Dohnanyi, Janacek, Shostakovich: “Slavic Soul” ‘ Fernando Arias (cello) & Noelies Rodiles (piano); Eudora SACD 2106, 10/21 66:30 ****½
Here is what I would like to hear in a chamber music recital: A new piece, something by a favorite composer that is just outside his most well-known works, and one absolute masterpiece within the genre. The newest release on the Spanish audiophile label, Eudora just about ticks all of these boxes. Moreover it introduces two very talented performers who will most likely be new to the readers of these pages: Fernando Arias on cello and Noelia Rodiles on piano. They rise to the considerable technical and artistic challenges of three pieces and deliver deeply communicative performances that I will return to many times.
Eudora is a small company in Madrid that is especially good at recruiting Spanish musicians and bringing them into a chamber music paradise of an auditorium in Zaragoza in front of a skillfully operated pair of Schoeps and Pearl microphones. Preparation for these recording events must be prodigious but the result is always that of the best concert one could experience and a particularly good seat in the house. Once again this was achieved and the instruments are perfectly captured in balance with a gorgeous ambience; One thing that really stands out about these eudora recordings is the detail in the pianissimo. Few recordings can really distinguish between p and pp. This label has made that a recognizable feature of their sound.
The first piece on offer is the opus 9 Sonata for cello and piano by Ernst von Dohnanyi. Written in 1899 it sounds a great deal like Brahms. Indeed, the young piano virtuous had been embraced by Joachim and Brahms at a time when they were significant arbiters of taste. This long work in 4 movements is an able summary of the late Romantic style. A notable piano virtuoso at a young age, the 22 year old composer of this work shows determination to make the cello an equal partner. Dohnanyi typically likes to avoid any sense of boredom; the themes race and twist and turn with a nervous energy whether of youth or Modernism one cannot say. There is at times the declamatory style of Brahms’ two sonatas; this performance might send the listener in pursuit of those works for comparison. The first movement is almost an overload of lyrical magniloquence and dramatic utterance commented on by florid accompaniment. The three minute adagio is a welcome basking in autumnal mood; here it is Brahms melodious string sextet which might be the inspiration.
The Scherzo too allows for no wringing out of the withers. The horse gallops along. Here one realizes just how well matched these musicians are. There is plenty of athleticism and high spirits on display. The perfect intonation of the cello is all the more impressive on the romping sections.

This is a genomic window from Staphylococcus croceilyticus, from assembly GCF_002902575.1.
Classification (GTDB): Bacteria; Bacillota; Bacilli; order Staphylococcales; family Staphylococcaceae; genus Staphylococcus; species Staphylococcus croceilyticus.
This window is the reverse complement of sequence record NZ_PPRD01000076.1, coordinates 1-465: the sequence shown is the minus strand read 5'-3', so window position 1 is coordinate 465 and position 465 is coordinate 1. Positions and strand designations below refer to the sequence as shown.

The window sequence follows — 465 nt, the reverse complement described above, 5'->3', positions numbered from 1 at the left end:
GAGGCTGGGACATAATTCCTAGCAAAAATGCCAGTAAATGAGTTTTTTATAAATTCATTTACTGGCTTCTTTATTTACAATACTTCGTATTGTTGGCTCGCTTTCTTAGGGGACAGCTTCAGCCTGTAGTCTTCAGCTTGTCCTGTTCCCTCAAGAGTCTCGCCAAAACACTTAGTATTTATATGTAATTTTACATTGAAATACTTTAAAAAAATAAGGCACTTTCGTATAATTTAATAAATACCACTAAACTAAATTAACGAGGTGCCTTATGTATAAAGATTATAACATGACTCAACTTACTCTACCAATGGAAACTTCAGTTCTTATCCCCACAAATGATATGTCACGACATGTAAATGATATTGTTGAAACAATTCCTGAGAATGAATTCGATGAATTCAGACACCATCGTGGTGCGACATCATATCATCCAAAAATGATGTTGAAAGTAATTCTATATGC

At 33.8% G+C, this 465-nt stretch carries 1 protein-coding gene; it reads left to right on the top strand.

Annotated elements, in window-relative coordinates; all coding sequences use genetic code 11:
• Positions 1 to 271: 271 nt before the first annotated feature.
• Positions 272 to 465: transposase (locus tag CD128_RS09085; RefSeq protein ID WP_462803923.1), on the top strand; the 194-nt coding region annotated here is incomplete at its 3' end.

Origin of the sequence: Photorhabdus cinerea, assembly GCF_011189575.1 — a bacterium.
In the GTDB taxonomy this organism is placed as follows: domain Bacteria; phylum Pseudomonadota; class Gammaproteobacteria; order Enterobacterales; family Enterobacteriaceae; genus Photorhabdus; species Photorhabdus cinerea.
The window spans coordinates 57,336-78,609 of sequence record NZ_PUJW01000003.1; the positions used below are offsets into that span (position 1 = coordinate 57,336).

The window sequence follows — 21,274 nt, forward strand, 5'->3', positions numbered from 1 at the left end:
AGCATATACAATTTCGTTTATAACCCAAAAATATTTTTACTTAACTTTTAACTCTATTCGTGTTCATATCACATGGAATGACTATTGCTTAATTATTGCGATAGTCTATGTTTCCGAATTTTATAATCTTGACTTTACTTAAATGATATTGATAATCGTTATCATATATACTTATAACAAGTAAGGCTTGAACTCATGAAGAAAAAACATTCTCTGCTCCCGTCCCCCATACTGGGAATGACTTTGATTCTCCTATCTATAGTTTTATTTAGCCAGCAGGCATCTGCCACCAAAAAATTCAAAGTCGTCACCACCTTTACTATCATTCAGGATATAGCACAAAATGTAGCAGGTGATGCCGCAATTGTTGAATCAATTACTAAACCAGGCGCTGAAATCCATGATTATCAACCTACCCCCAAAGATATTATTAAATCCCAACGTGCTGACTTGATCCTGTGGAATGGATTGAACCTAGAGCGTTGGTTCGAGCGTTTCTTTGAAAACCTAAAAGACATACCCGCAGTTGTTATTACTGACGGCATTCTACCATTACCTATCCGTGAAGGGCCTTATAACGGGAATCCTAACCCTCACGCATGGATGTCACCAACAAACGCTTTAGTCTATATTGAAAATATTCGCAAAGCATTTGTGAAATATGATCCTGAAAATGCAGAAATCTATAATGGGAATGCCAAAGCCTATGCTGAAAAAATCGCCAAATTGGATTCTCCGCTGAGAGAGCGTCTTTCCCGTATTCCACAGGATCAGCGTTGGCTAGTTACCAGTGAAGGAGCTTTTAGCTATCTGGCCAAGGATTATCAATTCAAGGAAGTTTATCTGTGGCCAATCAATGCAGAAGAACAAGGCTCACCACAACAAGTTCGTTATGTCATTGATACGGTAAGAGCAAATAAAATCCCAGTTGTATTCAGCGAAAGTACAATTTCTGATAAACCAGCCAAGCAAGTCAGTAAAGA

The second piece is a 12 minute Pohadka “fairy tale” by Leos Janacek. I am the biggest fan of this Czech composer on my block and listen avidly to his piano music, the quartet and Taras Bulba, Mladi and often force other people to listen to them too. All the more surprising that this work from Janacek’s maturity has eluded me. It is a striking piece, especially the second con moto movement which evokes mood and imagery of a folklore world to great effect. Janacek invented his own private language of melancholy. “So many odd intervals” commented one astute Janacek commentator; some of it may be the irregularity of Moravian folk music but most of it is just the composer’s own quirky musical sensibility.
Shostakovich sonata for cello and piano opus 40 was written exactly at the moment of his existential crisis having run afoul of the Stalin regime. It precedes the great run of quartets that start with his second and became the private music of this composer who had to learn to wear so many masks. Some of the qualities that make the second and third string quartet universally beloved and easy to grasp for complete novices are here. Strong rhythmic and melodic ideas supported by a modest harmonic argument. Is this a masterpiece of the cello literature? I am not sure. It is more ingratiating than the vehement works that follow it. With Shostakovich we are always on the alert for the forced smile. This listener finds just a hint of that here. But it is certainly a fine work and in the hands of these superb performers it feels like the culmination of a most satisfying recital.
Overall a thrilling debut for this outstanding cellist and an excellent follow up by the pianist to her recital last year “The Butterfly” effect for this same first rate label.
— Fritz Balwit
Please support the artists and this site by purchasing from Eudora